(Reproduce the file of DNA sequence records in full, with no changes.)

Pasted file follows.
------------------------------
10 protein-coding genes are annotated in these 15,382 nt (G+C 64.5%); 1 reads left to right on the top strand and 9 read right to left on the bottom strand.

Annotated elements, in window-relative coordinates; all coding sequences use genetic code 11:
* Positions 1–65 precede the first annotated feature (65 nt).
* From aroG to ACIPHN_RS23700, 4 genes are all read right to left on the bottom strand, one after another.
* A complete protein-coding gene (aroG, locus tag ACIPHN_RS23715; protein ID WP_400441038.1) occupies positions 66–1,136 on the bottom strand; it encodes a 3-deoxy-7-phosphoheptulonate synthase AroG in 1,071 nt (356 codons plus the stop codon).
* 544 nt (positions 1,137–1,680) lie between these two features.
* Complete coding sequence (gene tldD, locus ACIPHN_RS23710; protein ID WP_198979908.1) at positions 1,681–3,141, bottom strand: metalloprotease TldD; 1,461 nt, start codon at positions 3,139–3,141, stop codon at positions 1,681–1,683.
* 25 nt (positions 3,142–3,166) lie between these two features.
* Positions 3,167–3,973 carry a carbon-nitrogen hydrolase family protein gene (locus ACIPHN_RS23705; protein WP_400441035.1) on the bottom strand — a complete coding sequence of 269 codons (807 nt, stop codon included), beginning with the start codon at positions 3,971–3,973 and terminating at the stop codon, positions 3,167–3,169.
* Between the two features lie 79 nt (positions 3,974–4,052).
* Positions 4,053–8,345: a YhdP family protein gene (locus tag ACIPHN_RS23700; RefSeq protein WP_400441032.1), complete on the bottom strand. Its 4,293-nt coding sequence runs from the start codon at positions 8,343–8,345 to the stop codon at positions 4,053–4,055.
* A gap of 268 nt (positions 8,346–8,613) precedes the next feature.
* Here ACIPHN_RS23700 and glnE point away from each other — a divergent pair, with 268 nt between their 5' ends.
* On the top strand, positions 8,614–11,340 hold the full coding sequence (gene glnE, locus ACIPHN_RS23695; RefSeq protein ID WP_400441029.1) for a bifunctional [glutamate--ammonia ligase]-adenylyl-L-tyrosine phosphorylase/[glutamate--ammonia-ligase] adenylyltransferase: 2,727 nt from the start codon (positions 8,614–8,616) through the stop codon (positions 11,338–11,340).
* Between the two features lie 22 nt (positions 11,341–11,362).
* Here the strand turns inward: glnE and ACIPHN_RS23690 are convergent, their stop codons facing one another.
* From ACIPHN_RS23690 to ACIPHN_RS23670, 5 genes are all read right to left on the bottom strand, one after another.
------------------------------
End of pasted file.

10 protein-coding genes are annotated in these 15,382 nt (G+C 64.5%); 1 reads left to right on the top strand and 9 read right to left on the bottom strand.

Annotated elements, in window-relative coordinates; all coding sequences use genetic code 11:
* Positions 1–65 precede the first annotated feature (65 nt).
* From aroG to ACIPHN_RS23700, 4 genes are all read right to left on the bottom strand, one after another.
* A complete protein-coding gene (aroG, locus tag ACIPHN_RS23715; protein ID WP_400441038.1) occupies positions 66–1,136 on the bottom strand; it encodes a 3-deoxy-7-phosphoheptulonate synthase AroG in 1,071 nt (356 codons plus the stop codon).
* 544 nt (positions 1,137–1,680) lie between these two features.
* Complete coding sequence (gene tldD, locus ACIPHN_RS23710; protein ID WP_198979908.1) at positions 1,681–3,141, bottom strand: metalloprotease TldD; 1,461 nt, start codon at positions 3,139–3,141, stop codon at positions 1,681–1,683.
* 25 nt (positions 3,142–3,166) lie between these two features.
* Positions 3,167–3,973 carry a carbon-nitrogen hydrolase family protein gene (locus ACIPHN_RS23705; protein WP_400441035.1) on the bottom strand — a complete coding sequence of 269 codons (807 nt, stop codon included), beginning with the start codon at positions 3,971–3,973 and terminating at the stop codon, positions 3,167–3,169.
* Between the two features lie 79 nt (positions 3,974–4,052).
* Positions 4,053–8,345: a YhdP family protein gene (locus tag ACIPHN_RS23700; RefSeq protein WP_400441032.1), complete on the bottom strand. Its 4,293-nt coding sequence runs from the start codon at positions 8,343–8,345 to the stop codon at positions 4,053–4,055.
* A gap of 268 nt (positions 8,346–8,613) precedes the next feature.
* Here ACIPHN_RS23700 and glnE point away from each other — a divergent pair, with 268 nt between their 5' ends.
* On the top strand, positions 8,614–11,340 hold the full coding sequence (gene glnE, locus ACIPHN_RS23695; RefSeq protein ID WP_400441029.1) for a bifunctional [glutamate--ammonia ligase]-adenylyl-L-tyrosine phosphorylase/[glutamate--ammonia-ligase] adenylyltransferase: 2,727 nt from the start codon (positions 8,614–8,616) through the stop codon (positions 11,338–11,340).
* Between the two features lie 22 nt (positions 11,341–11,362).
* Here the strand turns inward: glnE and ACIPHN_RS23690 are convergent, their stop codons facing one another.
* From ACIPHN_RS23690 to ACIPHN_RS23670, 5 genes are all read right to left on the bottom strand, one after another.